- White balance: this is something you can change in post, but you may want to play around with different shade and cloudy settings to see what you like.
- Self-timer or intervalometer: touching your camera’s shutter creates enough shake to give you a blurry image, so it’s best to either put your camera on a 2-second delay or use an intervalometer.
When you see that amazing waterfall around the corner of your hike, you will be excited and jam right over to get that big, grandiose shot. Take that shot, the classic view that you have saved on your Instagram account. But don’t grow roots and only take the one obvious shot. Move around, take in different angles, and play with different compositions. Just be considerate of other photographers and other hikers that are in the area, because everyone deserves to enjoy the waterfall. No one likes the person in the red jacket sitting in front of the waterfall for a half an hour, taking selfies / live videos / otherwise posting up and oblivious to everyone else present. Don’t be red jacket guy. Take all the selfies you want, but be conscious of how much time you are in front of the main view of the falls.
There are some other considerations when shooting waterfalls. First, to revisit the lens cleaning cloths. Spray from the waterfall is going to give you water spots on your images and potentially ruin your shot. You will want to keep your lens as clean as possible between shots, and assume one cleaning cloth won’t be enough to do the trick. Everything you brought on this trip will slowly become more and more damp, and you’ll want something dry at hand at all times. After the shoot, you’ll want to take everything out of your bag and let it dry completely, including unfolding your tripod legs all the way and taking the covers off your lenses to let the glass in front dry off.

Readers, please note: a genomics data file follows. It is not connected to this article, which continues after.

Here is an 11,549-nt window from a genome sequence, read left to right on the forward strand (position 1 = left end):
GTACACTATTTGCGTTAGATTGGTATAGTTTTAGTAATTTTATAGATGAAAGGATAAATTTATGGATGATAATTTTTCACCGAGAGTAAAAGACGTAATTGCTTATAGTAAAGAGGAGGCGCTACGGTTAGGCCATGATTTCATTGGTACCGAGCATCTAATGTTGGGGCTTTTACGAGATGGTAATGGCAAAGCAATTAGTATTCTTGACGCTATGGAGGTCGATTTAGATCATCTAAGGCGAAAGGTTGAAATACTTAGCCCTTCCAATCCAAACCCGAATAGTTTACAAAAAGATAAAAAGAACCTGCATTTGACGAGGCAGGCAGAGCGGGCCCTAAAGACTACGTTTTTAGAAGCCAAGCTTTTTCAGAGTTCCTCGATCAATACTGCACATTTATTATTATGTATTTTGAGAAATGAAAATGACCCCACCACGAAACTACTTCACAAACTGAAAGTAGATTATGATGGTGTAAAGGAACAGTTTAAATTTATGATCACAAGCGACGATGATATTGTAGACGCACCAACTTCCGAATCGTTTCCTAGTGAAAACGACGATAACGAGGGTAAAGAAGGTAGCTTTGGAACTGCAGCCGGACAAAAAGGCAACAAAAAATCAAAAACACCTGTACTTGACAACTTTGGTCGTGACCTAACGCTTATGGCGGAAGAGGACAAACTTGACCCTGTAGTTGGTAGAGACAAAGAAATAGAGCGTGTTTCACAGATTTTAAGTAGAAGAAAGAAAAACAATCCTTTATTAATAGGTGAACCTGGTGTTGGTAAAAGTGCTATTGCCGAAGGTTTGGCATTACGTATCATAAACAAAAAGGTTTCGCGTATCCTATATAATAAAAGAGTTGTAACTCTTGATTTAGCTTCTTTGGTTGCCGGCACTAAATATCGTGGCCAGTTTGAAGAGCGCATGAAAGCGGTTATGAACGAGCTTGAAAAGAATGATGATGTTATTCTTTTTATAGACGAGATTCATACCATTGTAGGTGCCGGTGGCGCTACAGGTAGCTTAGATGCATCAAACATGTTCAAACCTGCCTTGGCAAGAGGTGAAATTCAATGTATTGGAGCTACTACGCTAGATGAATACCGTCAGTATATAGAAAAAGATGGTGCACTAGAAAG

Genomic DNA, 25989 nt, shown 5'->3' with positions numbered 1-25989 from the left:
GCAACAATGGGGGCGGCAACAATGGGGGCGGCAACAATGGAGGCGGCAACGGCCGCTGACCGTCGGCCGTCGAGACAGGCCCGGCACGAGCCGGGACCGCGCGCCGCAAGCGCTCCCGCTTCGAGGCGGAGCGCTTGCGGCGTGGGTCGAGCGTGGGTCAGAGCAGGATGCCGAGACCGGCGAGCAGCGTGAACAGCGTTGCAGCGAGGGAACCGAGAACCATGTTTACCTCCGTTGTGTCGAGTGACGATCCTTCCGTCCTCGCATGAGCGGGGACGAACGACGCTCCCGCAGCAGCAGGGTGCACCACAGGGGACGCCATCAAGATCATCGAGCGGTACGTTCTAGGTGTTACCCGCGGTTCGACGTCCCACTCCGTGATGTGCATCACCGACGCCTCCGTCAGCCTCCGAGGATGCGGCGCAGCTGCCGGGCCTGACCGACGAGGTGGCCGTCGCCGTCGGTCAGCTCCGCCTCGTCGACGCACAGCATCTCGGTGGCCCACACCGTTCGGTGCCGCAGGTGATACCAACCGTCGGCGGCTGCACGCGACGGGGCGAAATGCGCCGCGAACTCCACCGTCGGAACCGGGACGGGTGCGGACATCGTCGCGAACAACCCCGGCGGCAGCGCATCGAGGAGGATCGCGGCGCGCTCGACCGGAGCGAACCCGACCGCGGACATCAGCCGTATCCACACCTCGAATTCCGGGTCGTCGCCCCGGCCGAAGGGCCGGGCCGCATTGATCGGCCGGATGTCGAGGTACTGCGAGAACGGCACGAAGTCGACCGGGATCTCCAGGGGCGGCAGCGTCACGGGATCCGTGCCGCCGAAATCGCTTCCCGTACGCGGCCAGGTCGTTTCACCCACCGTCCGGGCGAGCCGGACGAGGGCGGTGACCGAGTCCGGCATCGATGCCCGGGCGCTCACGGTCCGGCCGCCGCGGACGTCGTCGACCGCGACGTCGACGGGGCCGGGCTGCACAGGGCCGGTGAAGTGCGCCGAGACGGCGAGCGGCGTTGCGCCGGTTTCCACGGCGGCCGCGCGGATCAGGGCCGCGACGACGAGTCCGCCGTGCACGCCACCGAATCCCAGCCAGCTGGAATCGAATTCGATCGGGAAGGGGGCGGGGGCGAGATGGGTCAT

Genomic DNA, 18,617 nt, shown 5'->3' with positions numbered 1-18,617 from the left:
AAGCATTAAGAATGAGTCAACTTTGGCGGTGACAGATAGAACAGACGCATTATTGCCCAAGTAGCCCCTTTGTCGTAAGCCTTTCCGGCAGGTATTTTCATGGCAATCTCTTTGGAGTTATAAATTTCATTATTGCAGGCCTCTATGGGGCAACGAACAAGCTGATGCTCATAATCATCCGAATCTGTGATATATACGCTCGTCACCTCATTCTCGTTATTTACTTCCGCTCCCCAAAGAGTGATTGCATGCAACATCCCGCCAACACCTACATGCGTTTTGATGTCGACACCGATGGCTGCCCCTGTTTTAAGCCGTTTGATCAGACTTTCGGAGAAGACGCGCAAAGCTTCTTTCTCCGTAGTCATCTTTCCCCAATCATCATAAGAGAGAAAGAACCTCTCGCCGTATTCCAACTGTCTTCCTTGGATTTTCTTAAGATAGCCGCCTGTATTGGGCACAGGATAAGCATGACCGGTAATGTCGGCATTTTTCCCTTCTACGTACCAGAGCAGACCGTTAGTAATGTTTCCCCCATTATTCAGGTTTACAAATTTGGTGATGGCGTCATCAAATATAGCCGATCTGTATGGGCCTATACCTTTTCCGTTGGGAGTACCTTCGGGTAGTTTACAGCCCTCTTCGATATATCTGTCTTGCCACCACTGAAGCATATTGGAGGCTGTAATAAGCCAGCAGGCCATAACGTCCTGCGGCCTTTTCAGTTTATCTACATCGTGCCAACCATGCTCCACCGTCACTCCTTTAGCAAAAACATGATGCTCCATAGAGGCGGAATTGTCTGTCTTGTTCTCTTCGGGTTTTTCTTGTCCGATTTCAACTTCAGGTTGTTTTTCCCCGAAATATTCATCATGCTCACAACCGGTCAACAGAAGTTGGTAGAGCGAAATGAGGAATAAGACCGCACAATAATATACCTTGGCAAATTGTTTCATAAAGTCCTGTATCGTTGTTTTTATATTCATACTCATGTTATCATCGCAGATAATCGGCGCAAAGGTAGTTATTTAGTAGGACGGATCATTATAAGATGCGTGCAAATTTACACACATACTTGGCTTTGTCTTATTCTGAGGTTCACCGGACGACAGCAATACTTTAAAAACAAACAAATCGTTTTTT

Other Considerations, Continued
The second, but possibly the most important consideration, is to LEAVE NO TRACE. If you bring in a Cliff bar for sustenance, make sure you take the wrapper right back out with you. Don’t leave any trash, and if you are really amazing, consider picking up any trash someone else left behind. Respect trails in delicate areas; some places are eroded or have delicate moss or other plant life that could be easily damaged by ranging off trail. Don’t feed any wildlife you encounter, as it may pose a health risk to you or them, or someone else later on. Keep your music limited to your earbuds, as you are sharing this place with everyone else, and everyone else has a right to enjoy the sounds of nature. If you enjoyed exploring this waterfall, it’s likely someone else will too, and they deserve to see it in all its glory.
Okay! I’m done preaching. Go out and enjoy yourself!
Comment below with what you thought of this guide, what guides you would like to see in the future, or what else you would love to know about photography or travel. And definitely don’t forget to sign up for my mailing list to be notified of future blog posts, upcoming workshops, shop sales, and more!